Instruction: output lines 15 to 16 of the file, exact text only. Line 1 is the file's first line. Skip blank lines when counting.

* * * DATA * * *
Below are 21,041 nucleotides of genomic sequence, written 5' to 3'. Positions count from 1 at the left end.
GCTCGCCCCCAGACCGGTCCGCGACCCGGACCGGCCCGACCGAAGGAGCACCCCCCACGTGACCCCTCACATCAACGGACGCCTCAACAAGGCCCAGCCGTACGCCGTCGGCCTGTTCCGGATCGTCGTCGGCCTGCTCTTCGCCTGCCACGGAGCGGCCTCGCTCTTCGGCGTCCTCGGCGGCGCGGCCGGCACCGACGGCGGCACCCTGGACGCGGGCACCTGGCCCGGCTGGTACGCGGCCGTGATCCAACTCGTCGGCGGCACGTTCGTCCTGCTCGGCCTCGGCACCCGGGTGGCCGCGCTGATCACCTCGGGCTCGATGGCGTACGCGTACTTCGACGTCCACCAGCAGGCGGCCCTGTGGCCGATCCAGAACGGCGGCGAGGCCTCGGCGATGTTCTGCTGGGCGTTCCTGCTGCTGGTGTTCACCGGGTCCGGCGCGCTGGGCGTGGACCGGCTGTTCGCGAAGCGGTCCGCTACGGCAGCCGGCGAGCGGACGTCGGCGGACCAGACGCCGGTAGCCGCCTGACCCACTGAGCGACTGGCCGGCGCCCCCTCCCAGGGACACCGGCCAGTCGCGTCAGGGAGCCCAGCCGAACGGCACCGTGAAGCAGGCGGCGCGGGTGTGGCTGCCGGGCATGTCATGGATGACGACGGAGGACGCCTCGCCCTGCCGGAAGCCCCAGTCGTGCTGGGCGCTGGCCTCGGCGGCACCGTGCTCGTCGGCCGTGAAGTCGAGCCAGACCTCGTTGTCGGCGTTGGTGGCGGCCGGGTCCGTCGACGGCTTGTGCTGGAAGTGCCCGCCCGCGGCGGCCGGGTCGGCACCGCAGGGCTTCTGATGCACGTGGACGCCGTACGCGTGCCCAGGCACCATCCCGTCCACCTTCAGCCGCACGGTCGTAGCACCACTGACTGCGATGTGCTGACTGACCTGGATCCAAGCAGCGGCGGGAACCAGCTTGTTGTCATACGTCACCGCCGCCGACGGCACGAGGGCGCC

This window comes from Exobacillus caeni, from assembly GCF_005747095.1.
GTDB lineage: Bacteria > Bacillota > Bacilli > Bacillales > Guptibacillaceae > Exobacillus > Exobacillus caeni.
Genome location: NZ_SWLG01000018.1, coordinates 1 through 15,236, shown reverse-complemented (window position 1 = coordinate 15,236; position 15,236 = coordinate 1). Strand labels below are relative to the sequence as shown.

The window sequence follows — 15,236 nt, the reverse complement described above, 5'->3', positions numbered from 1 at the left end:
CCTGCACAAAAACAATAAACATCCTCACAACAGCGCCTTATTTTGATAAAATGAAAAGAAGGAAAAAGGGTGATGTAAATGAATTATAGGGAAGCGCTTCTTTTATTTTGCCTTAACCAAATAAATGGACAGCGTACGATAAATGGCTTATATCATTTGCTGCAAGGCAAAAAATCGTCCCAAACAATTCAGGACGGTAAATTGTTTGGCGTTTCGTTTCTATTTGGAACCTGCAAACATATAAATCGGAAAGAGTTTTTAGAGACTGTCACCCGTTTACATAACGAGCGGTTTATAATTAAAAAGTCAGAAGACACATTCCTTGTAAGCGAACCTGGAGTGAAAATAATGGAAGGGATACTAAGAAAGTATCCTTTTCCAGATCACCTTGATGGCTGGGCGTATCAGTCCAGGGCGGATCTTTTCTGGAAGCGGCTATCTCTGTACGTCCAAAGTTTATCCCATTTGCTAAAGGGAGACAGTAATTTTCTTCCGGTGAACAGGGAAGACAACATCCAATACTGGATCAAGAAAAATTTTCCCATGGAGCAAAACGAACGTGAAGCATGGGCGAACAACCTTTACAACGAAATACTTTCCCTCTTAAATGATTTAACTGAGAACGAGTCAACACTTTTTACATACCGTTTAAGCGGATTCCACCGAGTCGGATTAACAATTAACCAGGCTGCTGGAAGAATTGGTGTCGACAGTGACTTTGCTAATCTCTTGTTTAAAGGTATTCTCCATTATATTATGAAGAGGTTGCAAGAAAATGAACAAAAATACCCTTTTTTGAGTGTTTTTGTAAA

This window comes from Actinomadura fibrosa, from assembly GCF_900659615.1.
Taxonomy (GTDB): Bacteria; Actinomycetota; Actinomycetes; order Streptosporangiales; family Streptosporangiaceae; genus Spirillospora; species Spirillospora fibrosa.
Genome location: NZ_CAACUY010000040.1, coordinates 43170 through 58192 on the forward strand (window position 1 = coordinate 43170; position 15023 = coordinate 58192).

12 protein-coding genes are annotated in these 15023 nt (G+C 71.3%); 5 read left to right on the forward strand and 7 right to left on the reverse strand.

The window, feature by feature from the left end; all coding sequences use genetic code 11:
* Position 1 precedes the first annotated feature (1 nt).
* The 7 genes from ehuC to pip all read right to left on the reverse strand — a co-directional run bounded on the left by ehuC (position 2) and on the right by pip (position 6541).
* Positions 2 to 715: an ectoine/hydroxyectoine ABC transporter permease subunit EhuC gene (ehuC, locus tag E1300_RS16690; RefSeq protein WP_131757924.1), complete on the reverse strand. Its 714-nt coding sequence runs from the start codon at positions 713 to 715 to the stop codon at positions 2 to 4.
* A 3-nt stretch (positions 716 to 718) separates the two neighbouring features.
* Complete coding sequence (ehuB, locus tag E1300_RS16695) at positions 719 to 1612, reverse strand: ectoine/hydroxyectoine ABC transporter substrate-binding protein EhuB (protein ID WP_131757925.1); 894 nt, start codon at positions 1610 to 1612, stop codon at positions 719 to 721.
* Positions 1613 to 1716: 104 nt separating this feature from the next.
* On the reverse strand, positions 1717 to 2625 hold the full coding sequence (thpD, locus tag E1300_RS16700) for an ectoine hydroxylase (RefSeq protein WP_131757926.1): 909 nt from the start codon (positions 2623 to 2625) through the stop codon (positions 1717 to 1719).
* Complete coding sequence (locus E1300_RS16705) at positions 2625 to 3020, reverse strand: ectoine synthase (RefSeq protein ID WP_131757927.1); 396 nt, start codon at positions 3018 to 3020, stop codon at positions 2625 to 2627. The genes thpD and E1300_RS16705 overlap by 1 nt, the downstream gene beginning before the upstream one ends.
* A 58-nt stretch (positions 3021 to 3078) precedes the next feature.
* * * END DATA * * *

* Positions 2 to 715: an ectoine/hydroxyectoine ABC transporter permease subunit EhuC gene (ehuC, locus tag E1300_RS16690; RefSeq protein WP_131757924.1), complete on the reverse strand. Its 714-nt coding sequence runs from the start codon at positions 713 to 715 to the stop codon at positions 2 to 4.
* A 3-nt stretch (positions 716 to 718) separates the two neighbouring features.